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We cannot lose sight of the real reason for all of this. It’s not about programs, policies, regulations or rules. It’s about giving people with disabilities, including those with the most significant disabilities, a true and real choice about how and where they want to live, whether and where they want to work. It’s about providing the opportunity, as envisioned in the goals of the Americans with Disabilities Act, for full inclusion in the communities of their choice.It won't stop Tom Cotton and Bruce Westerman from turning it into a talking point. But it might be well if a few more people are aware what a line of bull they're slinging.
When the 14c exemption was first passed, it required that disabled employees in competitive industries earn at least 75% of the minimum wage. In 1966, that requirement dropped to 50%, and in 1986, the floor was removed altogether. Fifteen years later, a report by the Government Accountability Office found that so-called sub-minimum wage workers earned on average $2.15 an hour. In 2011, the Bureau of Labor Statistics found that people with disabilities are three times more likely to live in poverty, and only 18.7% of people with disabilities participate in the workforce, compared to 68.3% of non-disabled individuals.It is a complicated story. It's not simply about a nice little restaurant running on subpar wages meanly closed by dirty federal bureaucrats. The situation arose, in fact, from a movement that believed such workers deserve better.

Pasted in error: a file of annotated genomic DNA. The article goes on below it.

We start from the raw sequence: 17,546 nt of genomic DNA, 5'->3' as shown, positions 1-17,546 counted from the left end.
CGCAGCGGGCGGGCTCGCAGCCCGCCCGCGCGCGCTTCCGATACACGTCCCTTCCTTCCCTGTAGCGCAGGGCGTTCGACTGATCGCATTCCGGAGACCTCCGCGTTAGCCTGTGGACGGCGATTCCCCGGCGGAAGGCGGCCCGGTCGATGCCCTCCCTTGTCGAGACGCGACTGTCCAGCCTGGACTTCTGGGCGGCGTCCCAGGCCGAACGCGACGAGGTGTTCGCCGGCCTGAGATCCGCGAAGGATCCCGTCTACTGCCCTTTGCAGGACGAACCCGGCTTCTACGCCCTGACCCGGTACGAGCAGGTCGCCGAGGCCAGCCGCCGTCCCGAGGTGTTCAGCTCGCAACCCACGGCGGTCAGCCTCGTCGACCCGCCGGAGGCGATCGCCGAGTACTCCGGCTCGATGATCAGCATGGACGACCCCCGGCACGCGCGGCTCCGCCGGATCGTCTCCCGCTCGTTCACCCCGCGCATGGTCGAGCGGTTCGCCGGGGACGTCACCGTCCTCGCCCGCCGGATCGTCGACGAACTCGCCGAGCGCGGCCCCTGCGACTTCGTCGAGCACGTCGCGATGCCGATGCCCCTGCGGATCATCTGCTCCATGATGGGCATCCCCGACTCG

The 14c program is intended to provide temporary employment for disabled workers and train them to enter a normal work environment, yet the GAO found that less than 5% of the disabled workers in the program ever leave it for a job in the broader community.
So much hatred of women in one spot.
It does seem to be an exclusively men's club.
@ArrestedDevelopmentDonaldTrump's new book:
"The Art of the Failed Deal"